Managed to do some training in the week. My first training for nearly 3 weeks. I didn't do any exercise in South Africa, save a few push-ups one time. The first bit of training I did was indoors on the rollers. Did not find this exceptionally difficult but my heart rate monitor indicated my heart was beating faster than prior to leaving for Africa and I was pushing smaller gears. Hmm. Only exercised once more in the week and this was on Scotty (my mountain bike). Took Scotty along the deer route and added a further section by including a trip to the Dovecote in Alcester. Was nice to be back on the bike, even though I experienced aches and pains after only a few miles.

Plan to train harder in the next 6 weeks or so before PBP. This training will certainly include a couple of 200k audax events and a 300k event for good measure. I have 3 permanent events too and it would be great to include those in my training schedule. Have contacted Chris PT and should he return my call then killer sessions looking at my core will pick up again. Indoor rolling, mountain biking and maybe a run should also form part of my basic training plan.

Thank you to my first 2 sponsors who have generously donated to 'Tim's Well' project. "Tim's Well" will provide clean drinking water for 280 students at a school being constructed in Kenya, for 40 teenagers residing in 'Kimbilio' (a nearby Agape in Action shelter) and for the entire surrounding community. I have managed to raise £105 thus far. For more information or for those willing to sponsor me, please click here:

Wednesday 15 June 2011

Goodbye SA

South Africa was such an amazing place. It kinda felt sad to write this entry from my home address rather than posting some information from Westville Christadelphian Church, which had been my home for just over 2 weeks. The eclectic mix of friends, volunteers and locals I had met in Africa continue to fill my head space and put a smile on my face. People spoke of Africa as being a dangerous, hostile and violent place - this was not my experience. I was part of a (sub) culture that consisted of Brits, Americans, Australians, Africans, Indians and Zulu's that all mixed into a friendly society that worked well with one another. The South African flag itself is made up of many colours and I read somewhere that this was to demonstrate how SA sees itself as an ethnically mixed society that values each person. Nice. SJ brought me a buff with the SA flag on it. Very nice!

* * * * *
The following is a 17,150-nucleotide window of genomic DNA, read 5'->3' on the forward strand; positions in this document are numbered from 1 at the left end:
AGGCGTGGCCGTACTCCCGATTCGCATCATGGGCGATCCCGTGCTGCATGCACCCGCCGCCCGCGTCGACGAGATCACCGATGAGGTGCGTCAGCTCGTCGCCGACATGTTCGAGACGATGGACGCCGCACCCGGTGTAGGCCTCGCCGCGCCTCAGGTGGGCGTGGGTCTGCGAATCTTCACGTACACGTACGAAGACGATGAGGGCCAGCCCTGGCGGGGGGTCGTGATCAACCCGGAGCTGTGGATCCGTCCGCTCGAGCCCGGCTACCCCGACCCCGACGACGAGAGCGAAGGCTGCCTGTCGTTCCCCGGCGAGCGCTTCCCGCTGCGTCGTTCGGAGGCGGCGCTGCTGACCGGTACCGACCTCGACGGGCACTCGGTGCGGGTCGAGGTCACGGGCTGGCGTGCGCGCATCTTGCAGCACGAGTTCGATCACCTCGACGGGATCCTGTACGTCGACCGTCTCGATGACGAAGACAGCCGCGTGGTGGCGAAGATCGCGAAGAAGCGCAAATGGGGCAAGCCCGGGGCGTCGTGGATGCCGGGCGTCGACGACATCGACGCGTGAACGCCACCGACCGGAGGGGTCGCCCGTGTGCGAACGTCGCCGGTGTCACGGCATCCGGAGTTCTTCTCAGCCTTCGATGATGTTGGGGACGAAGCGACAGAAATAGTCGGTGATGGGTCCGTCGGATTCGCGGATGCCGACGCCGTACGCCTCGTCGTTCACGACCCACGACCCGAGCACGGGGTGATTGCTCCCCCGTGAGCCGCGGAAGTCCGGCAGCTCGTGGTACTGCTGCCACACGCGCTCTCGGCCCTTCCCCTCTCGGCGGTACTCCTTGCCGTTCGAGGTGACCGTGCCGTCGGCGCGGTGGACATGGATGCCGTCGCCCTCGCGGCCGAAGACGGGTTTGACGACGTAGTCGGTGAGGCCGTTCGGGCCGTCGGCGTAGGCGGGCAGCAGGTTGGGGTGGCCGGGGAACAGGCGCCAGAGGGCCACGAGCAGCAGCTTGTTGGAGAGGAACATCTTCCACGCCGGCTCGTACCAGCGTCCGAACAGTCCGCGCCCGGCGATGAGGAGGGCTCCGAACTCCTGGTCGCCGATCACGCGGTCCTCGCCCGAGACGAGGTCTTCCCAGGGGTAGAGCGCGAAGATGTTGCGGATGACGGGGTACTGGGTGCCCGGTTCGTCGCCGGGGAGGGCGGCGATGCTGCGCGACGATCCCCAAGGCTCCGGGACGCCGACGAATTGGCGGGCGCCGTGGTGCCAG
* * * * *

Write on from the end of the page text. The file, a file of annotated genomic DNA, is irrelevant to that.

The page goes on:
My last few days in Africa were not as busy as my first week but proved to be fun all the same. It was sad to leave Happy's School behind but I was pleased to have the memories of such an experience firmly in my head. Am not sure if I had an impact on the lives of pupils there, but they had an impact on mine. The only real work carried out in the last few days was when we went on a 'work day' to help out a local Township. This day was spent cleaning and tidying up the local Church and it's surrounding environment. Loads of folk mucked in together and much rubble, rubbish dirt etc was moved, windows were cleaned, bins were put out and various tasks were completed. I spent a whole bunch of time with the children of this Township. We had treated them to face paints - sure enough they painted their faces but they painted SJ, Kim and I too, all in different colours.  The kids were given chalk too with which they chalked the road. What the kids drew and wrote was amazing. These kids are very young and poor and one child wrote 'Dear Lord, I love you because you help me' and another drew a figure of Jesus on a cross. These kids have little to be thankful for, yet they thank God for everything. Amazing. Humbling.

Those that read this blog, know I like to talk about food. In Africa I ate very well. I ate my best curry ever here. Food was so good, I even remember some place names where food was served. Mmmm. I ate snails at the Woodcutter, bunny chow at Moyo, Steak at Nourish and had the biggest serving of carrot cake at Mugg & Bean. However, what I remember most is the kids at Happy's running up to hug me with chicken feet sticking out their mouths!
Hope you have enjoyed reading about my experience of SA. Maybe, in time, I'll visit Africa again and be able to share more experiences. Meanwhile, I am going to get back on my bike but keep Africa in mind and plan to fund raise for a clean water (well) project in Kenya. If you would like to have an impact on the lives of needy individuals living in Africa and share my latest vision, then please sponsor my next project here:

Sunday 12 June 2011

The Nasty Taxi song!

I have found the 'Nasty Taxi' song link! Please follow the link below, sit down and enjoy!

And if you would like to sponsor my next African project (to build a well in Kenya), please follow this link:

Many thanks :)

Saturday 11 June 2011

Nasty taxi

The second half of my second week in South Africa proved to be interesting. On Wednesday, SJ and I took a car load of young Zulu children to a zoo (where we met up with more volunteers and more Zulu children). I think we had 9 children crammed into our car - health and safety does not appear to exist in SA. These children were great and were singing in Zulu as we drove to the zoo. Not sure exactly what they were singing, but it sounded like 'nasty taxi, nasty taxi, I want a pasty'. SJ filmed this little ditty and should she post it on youtube I will provide the link! The zoo itself was relatively small and only housed smaller type animals like raccoon, meercat and the likes. The zoo had monkeys though, not as inmates, but as a band of thieves. These monkeys were awesome and would come over and steal yoghurt pots from the children as they tried to eat their lunch. (Most houses in SA have bars on their windows, this is to prevent monkeys from entering). My sister Jane had a car load of children too and one had puked big time all over himself and a number of others. The way back from the zoo was almost as entertaining as the first. We had a car load of sleeping children, except one who had pee'd herself. Jane took precautions and gave her 'sick' child a plastic bag - he wasn't sick again, but he wet himself!